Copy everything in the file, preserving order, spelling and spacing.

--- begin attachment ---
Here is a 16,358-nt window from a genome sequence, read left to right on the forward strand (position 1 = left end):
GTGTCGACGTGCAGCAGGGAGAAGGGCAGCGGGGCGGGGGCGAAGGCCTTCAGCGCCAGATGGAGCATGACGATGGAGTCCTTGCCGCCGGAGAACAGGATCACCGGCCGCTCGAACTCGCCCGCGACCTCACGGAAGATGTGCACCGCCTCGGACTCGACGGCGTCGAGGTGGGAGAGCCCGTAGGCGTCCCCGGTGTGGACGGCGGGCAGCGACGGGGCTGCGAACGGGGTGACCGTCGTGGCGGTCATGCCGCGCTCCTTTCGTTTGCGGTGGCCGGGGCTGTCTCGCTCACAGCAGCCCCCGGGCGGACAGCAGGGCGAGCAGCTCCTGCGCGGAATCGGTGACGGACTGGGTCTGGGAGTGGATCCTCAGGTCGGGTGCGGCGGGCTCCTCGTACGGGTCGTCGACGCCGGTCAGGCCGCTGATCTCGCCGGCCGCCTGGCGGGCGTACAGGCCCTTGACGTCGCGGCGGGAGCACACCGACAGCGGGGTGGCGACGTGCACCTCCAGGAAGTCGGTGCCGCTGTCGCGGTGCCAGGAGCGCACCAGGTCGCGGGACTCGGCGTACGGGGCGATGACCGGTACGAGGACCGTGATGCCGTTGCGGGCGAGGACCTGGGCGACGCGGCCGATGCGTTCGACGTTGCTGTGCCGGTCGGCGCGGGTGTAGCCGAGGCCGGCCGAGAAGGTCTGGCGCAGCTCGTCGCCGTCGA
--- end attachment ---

Here is a 16,358-nt window from a genome sequence, read left to right on the forward strand (position 1 = left end):
GTGTCGACGTGCAGCAGGGAGAAGGGCAGCGGGGCGGGGGCGAAGGCCTTCAGCGCCAGATGGAGCATGACGATGGAGTCCTTGCCGCCGGAGAACAGGATCACCGGCCGCTCGAACTCGCCCGCGACCTCACGGAAGATGTGCACCGCCTCGGACTCGACGGCGTCGAGGTGGGAGAGCCCGTAGGCGTCCCCGGTGTGGACGGCGGGCAGCGACGGGGCTGCGAACGGGGTGACCGTCGTGGCGGTCATGCCGCGCTCCTTTCGTTTGCGGTGGCCGGGGCTGTCTCGCTCACAGCAGCCCCCGGGCGGACAGCAGGGCGAGCAGCTCCTGCGCGGAATCGGTGACGGACTGGGTCTGGGAGTGGATCCTCAGGTCGGGTGCGGCGGGCTCCTCGTACGGGTCGTCGACGCCGGTCAGGCCGCTGATCTCGCCGGCCGCCTGGCGGGCGTACAGGCCCTTGACGTCGCGGCGGGAGCACACCGACAGCGGGGTGGCGACGTGCACCTCCAGGAAGTCGGTGCCGCTGTCGCGGTGCCAGGAGCGCACCAGGTCGCGGGACTCGGCGTACGGGGCGATGACCGGTACGAGGACCGTGATGCCGTTGCGGGCGAGGACCTGGGCGACGCGGCCGATGCGTTCGACGTTGCTGTGCCGGTCGGCGCGGGTGTAGCCGAGGCCGGCCGAGAAGGTCTGGCGCAGCTCGTCGCCGTCGA